top of page

BIO

When I was growing up, more often than I heard “Once upon a time,” I heard “In the beginning.”  I learned about creators and magic, about valuing elders and history, and about love that changes everything. I always had a natural leaning toward arts and language. I started drawing, painting, writing, storytelling, and scripting at a young age.

 

As I grew, I learned about all the different stories of “the beginning” and of the relationship between creating and storytelling. I wrote more, experienced spoken word poetry and slam competition, and I noticed underserved community schools’ co relationship with less arts and single stories. I became a secondary English Language Arts Teacher (ELA) and now I’m an education consultant. What that means is I help teachers, districts, and home school parents create and use ELA curriculum that centers Black, Indigenous, and authors of Color (BIPOC) and the historical perspectives of the diasporic Black experience. I want to help my community educate ourselves and move ourselves forward so colonial mindsets can no longer cause harm.

 

I’m transitioning out of the classroom and spending more time on my work as a poet and artist who can perform poetry at your event or create personalized poetry art for your home or office. I am an addition to your library of Black books and if you are an artist, I want to collaborate with you. I do this work because art heals. I want to do my part to entertain, to soothe, to enlighten, to connect, and to archive our collective experience.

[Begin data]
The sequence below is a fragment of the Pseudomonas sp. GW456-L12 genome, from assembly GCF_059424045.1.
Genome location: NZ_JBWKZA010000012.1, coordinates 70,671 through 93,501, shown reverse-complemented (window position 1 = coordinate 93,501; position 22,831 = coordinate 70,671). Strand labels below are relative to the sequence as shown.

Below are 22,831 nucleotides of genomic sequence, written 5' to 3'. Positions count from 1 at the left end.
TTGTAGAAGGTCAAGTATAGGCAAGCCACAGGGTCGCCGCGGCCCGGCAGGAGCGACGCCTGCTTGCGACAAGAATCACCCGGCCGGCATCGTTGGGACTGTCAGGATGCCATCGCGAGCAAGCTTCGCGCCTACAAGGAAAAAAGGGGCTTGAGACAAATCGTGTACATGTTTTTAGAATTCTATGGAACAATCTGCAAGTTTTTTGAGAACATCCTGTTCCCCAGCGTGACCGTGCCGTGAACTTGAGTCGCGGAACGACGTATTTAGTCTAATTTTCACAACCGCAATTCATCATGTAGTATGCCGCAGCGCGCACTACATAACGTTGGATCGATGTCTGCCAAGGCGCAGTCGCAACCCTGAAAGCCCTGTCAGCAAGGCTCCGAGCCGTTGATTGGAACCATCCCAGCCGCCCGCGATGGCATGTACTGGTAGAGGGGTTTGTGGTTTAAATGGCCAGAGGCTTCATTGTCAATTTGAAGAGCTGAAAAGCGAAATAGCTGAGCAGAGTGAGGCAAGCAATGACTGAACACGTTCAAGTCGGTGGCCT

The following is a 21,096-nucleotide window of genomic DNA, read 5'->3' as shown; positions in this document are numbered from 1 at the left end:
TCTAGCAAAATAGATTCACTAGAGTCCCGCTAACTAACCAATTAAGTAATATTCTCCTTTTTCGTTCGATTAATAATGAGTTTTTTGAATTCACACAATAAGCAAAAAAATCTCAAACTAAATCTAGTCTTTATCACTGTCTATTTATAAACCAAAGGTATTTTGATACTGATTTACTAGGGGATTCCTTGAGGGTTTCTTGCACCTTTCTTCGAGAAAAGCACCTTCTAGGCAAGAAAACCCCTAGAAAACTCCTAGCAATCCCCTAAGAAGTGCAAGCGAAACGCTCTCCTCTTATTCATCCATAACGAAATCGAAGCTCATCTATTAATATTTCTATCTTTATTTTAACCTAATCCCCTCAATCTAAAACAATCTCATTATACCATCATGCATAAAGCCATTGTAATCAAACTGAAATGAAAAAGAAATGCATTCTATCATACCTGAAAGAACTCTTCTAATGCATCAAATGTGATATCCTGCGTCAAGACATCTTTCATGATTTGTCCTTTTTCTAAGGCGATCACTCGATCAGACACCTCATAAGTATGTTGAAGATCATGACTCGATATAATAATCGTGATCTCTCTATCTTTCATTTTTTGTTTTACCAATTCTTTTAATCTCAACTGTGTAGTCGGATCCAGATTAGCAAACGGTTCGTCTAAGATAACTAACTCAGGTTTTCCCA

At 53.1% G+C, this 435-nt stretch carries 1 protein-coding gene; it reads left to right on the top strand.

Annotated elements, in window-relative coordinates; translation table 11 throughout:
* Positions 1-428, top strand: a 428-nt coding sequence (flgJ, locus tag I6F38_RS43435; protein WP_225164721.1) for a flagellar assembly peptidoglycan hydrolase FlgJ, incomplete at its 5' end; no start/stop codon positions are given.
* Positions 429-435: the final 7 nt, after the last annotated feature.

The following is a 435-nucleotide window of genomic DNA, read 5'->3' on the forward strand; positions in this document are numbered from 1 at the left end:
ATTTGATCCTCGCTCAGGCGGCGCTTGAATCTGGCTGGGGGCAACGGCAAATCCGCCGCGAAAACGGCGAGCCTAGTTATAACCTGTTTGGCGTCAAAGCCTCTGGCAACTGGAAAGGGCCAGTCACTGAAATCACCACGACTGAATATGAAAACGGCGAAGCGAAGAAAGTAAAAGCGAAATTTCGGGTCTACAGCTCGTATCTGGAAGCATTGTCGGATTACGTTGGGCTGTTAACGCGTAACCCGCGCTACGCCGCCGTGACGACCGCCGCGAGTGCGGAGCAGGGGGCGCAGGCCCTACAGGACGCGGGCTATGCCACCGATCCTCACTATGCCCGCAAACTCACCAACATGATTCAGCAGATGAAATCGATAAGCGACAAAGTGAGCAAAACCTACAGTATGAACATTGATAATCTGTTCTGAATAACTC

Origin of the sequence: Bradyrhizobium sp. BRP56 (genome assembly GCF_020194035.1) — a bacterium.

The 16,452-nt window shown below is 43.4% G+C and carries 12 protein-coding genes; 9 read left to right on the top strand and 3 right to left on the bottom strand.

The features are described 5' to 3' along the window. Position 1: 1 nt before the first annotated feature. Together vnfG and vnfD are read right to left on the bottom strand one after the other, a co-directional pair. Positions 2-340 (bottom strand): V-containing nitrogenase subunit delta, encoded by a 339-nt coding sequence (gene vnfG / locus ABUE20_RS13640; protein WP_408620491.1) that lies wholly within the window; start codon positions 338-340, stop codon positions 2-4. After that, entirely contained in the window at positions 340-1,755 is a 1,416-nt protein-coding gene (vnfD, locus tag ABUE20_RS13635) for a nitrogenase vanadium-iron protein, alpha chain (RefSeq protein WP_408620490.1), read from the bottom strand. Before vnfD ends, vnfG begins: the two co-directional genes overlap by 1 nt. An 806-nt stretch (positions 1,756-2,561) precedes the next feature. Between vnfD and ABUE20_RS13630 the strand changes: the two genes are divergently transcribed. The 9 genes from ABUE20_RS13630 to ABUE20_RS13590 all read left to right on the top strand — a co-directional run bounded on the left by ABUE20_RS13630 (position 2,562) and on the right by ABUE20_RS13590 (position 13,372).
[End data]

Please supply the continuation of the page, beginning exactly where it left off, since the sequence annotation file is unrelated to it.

Finally, I’m an eclectic culture advocate and that means I use blogging, video, and social media to rate and review BIPOC media, books, art, social life and community, giving my opinion on if it glitters or is gold. I love speaking to groups in a smaller workshop or large event space about Black history and cultural topics.

 

My first self-published poetry book The Risk to Bloom went on sale in March 2014, carrying the same title.

In 2015, I wrote the poem “Black Future” and my friend, hip hop artist and activist Jabee, turned the poem into an album: In the Black Future There’s a Place So Dangerously Absurd.  The outtakes, or B sides, of that album were titled Juneteenth and released on that day 2016.  The official album released in August of the same year.

I have a master of arts degree in literature and currently reside in Guatemala City.

bottom of page